Episcopal Diocese of Virginia
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February 17, 2022

Dear Friends,
 
The Christian calendar is dominated by the Paschal Cycle. It is a period of time roughly moving from February into June every year, that carries us from the end of the season of Epiphany all the way through to Trinity Sunday. Theologically, the Paschal Cycle is the core of the church’s story, giving her identity and meaning. This cycle has been observed from the end of the first century onward. Central to the cycle is the narrative arc of Christ’s Passion, Resurrection, Ascension, and ultimately God’s bestowal of the Holy Spirit upon the church.
 
We begin with the last Sunday following the Epiphany, during which we always hear some account of Jesus’ Transfiguration and visit with Moses and Elijah on the mountain. Then we find ourselves receiving Ashes as signs of our mortality and penitence as we begin our Lenten fast in preparation for Easter. The Book of Common Prayer invites us to a holy Lent “by self-examination and repentance; by prayer, fasting and self-denial; and by reading and meditating on God’s holy Word.” Acknowledging the nature of the pandemic, we will work on ways to provide an “Ash Wednesday” kit so those of you who will join us online can still experience the Imposition of Ashes.
 
The ideal of Lent is the transformation brought about when one participates with God in one’s constant conversion into whom God creates and calls us to be. Our hope being that we are in some way made brand new when we sing the first Alleluias of Easter.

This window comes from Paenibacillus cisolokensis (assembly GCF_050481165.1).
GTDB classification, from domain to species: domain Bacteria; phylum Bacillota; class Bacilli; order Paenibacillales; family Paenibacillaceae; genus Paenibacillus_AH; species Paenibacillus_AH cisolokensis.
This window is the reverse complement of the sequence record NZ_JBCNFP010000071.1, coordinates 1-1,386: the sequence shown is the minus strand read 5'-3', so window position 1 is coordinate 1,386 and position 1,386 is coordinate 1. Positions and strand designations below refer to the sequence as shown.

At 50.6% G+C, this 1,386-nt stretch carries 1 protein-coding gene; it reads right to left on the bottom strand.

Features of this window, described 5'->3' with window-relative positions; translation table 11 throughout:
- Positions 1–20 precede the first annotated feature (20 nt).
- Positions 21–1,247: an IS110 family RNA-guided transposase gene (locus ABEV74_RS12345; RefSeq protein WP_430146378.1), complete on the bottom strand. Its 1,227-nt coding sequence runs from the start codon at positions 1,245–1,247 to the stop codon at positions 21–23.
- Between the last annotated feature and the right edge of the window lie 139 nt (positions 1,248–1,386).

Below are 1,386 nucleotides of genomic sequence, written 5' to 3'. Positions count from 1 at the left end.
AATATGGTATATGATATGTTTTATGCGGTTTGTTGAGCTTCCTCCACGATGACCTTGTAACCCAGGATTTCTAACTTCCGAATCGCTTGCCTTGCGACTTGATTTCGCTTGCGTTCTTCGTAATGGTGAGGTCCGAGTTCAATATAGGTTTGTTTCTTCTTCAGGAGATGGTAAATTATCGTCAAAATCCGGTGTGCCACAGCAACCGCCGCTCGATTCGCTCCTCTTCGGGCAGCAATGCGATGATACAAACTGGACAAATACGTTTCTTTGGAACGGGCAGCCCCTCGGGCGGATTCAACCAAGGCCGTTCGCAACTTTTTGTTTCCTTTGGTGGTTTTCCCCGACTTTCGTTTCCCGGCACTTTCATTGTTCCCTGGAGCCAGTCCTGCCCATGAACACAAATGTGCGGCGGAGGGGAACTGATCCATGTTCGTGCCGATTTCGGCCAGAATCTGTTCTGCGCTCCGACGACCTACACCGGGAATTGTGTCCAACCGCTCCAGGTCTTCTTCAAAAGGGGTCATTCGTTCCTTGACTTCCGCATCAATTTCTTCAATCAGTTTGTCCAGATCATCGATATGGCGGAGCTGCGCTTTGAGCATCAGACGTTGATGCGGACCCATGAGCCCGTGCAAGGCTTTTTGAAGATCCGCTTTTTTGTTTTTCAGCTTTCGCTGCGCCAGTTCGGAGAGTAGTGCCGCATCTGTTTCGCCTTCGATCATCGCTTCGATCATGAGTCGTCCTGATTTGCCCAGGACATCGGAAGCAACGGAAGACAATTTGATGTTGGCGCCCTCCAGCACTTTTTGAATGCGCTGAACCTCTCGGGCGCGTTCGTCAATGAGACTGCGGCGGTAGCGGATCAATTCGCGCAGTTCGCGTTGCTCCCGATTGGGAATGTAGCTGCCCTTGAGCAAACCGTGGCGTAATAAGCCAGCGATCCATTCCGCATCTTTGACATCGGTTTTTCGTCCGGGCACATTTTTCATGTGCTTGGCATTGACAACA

I have two ideas for our common observance of Lent. First, I’d like us to gather in the evening to pray Compline together. These are Night Prayers, and I’ve developed a version that combines elements from the rite found in The Book of Common Prayer and the New Zealand Prayer Book. This will be done on Zoom at 8:00 p.m. Monday through Friday. I have the service in Power Point presentations that can be shared over Zoom. I will be in attendance, and am happy to lead, AND I’d love for any of you to volunteer to lead. Second, on Wednesday evenings at 6:30, I’d like us to read Bible Babel: Making Sense of the Most Talked About Book of All Time by Kristen Swenson. It is a smart and accessible read that is intended for laypeople by an academic who loves scripture and the church. The book is available in paperback and all electronic reader applications at all major booksellers.
 
Finally, I can’t tell you how nice it has been to be with y’all the last six weeks, and how forward Kate and I look to being moved into town and with you fully.
 
Your brother,
 
 
Michael